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Watch: Juventus aim to create ‘thinking players’ through Malta academy

Head coach Matteo Barresi (left) and vice-head Alessio Capraro. Photo: Matthew Mirabelli

Following a successful five-day training camp held by the Juventus Academy back in 2020, the newly-introduced Juventus Academy Malta is set to open its doors to young football players as from September. Kurt Aquilina spoke to coaches MATTEO BARRESI and ALESSIO CAPRARO about their aims for the project…

The Juventus Academy is currently present in over 50 countries but will be the first international club setting up shop in Malta. Asked about what inspired the Italian giants to add Malta to their list, vice-head Alessio Capraro said that they had been presented with a good opportunity to come here and, the fact that there are no other clubs doing this already was helpful.

“It was an amazing opportunity for building the kids during the camp last September and will be as well during this year in the academy,” Capraro said.

“It’s a great opportunity for the kids because they will learn the Juventus methodology, and also because of the atmosphere within the academy.”

Both coaches were on a site visit throughout June to familiarize themselves with Malta before moving here in August to be fully present for the academy.

Head coach Matteo Barresi (left) and vice-head Alessio Capraro. Video: Matthew Mirabelli

Head coach Matteo Barresi believes the main focus for the project is to teach the young players the methodology of Juventus from Turin.

“This is important for the children because it gives them the possibility to try and learn an international methodology – the focus is to try and help development and try to raise the level,” Barresi explained.

In order to do this, Capraro said that the idea is to start with the basics to understand the level of the players and raise this step by step, adding that it would be important to carry out an evaluation of ability and after that, they would be able to decide what training is best.

One exciting aspect in all this is the Juventus world cup – an international tournament which brings together the different academies.

“The Juventus world cup is the most important part for Juventus – it is a big opportunity for the guys because we play with other countries. It is also an important moment for the academy to share information and experiences,” Barresi said.

However, what happens on the pitch is only one part of the goal for the two Italian coaches.

“For Juventus, the focus is not only the pitch,” Capraro said, “On the pitch and off, the technical part and the mental because we don’t only create the training session but we work on improving the mentality of the kids during training and the games.

“Inside the pitch, we have a programme to raise the level, physical training etc. But outside the pitch is most important because it’s not easy. The work is really hard because we have to understand our relationship with the kids, the parents. When the kids understand the position of the coach, we then have a thinking player.”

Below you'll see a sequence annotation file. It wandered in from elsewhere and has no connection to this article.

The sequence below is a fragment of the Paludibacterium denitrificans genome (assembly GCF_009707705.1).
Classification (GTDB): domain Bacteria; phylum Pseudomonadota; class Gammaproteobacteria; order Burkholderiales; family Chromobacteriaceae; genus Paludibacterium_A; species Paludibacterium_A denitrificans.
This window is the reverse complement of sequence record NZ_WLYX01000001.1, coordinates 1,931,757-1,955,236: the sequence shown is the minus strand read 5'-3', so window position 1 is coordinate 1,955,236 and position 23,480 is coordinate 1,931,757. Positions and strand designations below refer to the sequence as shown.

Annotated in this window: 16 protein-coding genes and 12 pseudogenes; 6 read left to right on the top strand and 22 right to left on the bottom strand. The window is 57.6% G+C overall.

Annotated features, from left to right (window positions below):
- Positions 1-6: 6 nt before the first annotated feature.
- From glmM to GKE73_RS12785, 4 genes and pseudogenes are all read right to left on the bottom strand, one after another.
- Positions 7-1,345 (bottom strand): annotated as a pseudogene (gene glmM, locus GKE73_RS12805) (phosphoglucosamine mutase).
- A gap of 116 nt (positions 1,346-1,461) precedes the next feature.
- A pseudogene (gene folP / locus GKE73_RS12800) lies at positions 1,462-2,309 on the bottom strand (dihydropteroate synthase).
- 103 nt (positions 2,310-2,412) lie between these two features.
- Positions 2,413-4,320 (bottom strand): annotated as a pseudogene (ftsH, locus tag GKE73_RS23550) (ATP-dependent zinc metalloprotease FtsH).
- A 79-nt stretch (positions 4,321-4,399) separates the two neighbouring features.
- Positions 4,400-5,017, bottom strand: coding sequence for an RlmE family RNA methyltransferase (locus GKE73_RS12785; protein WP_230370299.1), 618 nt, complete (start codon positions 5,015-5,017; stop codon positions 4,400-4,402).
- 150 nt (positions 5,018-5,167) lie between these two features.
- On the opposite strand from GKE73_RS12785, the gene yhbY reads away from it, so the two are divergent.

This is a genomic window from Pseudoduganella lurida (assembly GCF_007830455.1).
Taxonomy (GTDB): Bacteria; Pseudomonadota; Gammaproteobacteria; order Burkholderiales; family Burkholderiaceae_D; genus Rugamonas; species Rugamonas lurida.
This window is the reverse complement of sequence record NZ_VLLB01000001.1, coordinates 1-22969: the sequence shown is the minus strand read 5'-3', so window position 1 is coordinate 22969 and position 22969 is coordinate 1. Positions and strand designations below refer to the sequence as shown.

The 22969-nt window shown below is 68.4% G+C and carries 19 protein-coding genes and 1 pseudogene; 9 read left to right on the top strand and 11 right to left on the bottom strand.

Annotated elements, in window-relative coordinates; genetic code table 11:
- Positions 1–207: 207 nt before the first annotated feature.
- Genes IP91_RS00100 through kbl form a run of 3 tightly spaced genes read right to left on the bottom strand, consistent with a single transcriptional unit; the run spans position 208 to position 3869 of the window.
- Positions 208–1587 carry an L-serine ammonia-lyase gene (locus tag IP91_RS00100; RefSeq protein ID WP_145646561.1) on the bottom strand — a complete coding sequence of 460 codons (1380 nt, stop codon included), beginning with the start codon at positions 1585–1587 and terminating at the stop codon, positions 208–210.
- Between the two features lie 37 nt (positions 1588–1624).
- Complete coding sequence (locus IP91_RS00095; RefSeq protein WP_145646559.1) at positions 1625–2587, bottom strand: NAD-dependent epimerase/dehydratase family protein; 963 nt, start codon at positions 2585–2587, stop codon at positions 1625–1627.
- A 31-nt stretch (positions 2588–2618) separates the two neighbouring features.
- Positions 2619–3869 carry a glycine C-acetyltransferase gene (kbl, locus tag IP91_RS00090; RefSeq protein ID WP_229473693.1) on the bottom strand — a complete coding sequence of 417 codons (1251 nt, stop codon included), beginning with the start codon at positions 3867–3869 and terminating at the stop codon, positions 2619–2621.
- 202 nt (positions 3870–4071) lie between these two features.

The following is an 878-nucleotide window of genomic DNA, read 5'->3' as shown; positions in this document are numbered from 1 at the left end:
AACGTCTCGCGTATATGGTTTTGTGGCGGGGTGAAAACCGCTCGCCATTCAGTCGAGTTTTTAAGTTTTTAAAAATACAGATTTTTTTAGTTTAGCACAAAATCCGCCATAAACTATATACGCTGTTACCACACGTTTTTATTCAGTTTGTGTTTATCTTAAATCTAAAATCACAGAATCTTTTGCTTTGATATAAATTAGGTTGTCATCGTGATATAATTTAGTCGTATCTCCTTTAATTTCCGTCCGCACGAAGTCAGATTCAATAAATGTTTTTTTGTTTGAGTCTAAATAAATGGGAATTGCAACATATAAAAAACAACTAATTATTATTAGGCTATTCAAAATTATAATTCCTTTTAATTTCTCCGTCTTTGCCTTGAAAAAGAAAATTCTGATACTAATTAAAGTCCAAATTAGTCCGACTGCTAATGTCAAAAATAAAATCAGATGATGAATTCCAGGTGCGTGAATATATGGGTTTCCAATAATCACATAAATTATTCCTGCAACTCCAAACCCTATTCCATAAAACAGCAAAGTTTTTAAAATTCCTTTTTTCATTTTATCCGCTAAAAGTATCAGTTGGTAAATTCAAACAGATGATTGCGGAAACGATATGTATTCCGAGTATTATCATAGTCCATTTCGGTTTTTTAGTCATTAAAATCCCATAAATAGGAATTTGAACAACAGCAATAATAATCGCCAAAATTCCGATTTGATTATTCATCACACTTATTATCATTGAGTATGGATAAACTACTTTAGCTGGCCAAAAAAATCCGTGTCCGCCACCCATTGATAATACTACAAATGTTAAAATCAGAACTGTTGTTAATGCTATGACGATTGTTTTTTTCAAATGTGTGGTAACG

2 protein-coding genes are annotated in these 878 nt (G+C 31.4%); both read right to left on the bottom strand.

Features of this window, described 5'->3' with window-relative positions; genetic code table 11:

The academy, open to players from six to 16 years old, is said to be adapting the Juventus methodology to reflect the local realities and focus on weaknesses of the players making the process tailored and personalized. In spite of this, it aims to build up the person more than just the player.

“The focus is not only to create a player for a professional team but creating a player step by step so that by 14-15 years old, we can see if the player has the possibility to turn professional. The mentality creates the personality of the player,” Capraro said.

Asked about whether the project will be used for scouting, both coaches emphasised that while talent brings about possibility for them to look a player, the academy will be purely educational.

“The academy is not a project for scouting, but it is a project for work with the methodology of Juventus in Malta. But when the talent is present, sometimes it’s possible that the academy speaks with Juventus to look at some guys,” Barresi admitted.

Juventus has produced a good number of professional players from within their youth system but the number of these players making the side’s first team is still very low. Asked about how difficult it is for an academy player to make it big, Capraro admitted it’s very hard.

“The reason for this is that a lot of things are needed from a player,” Capraro said.

“Last year, one couldn’t see a lot of players from the academy in the first team. In five years’ time you could have a lot, and then maybe one or two the next year. Work in the academy is really hard because you start from zero but eventually it gets easier.

“For players, there is also the parents, school, the coach – a lot of factors for a player. For us as coaches, our work does not change a lot – what changes is how we adapt the methodology to the mentality of the people.”

Applications for the Juventus Academy Malta opened on Monday and can be accessed here.


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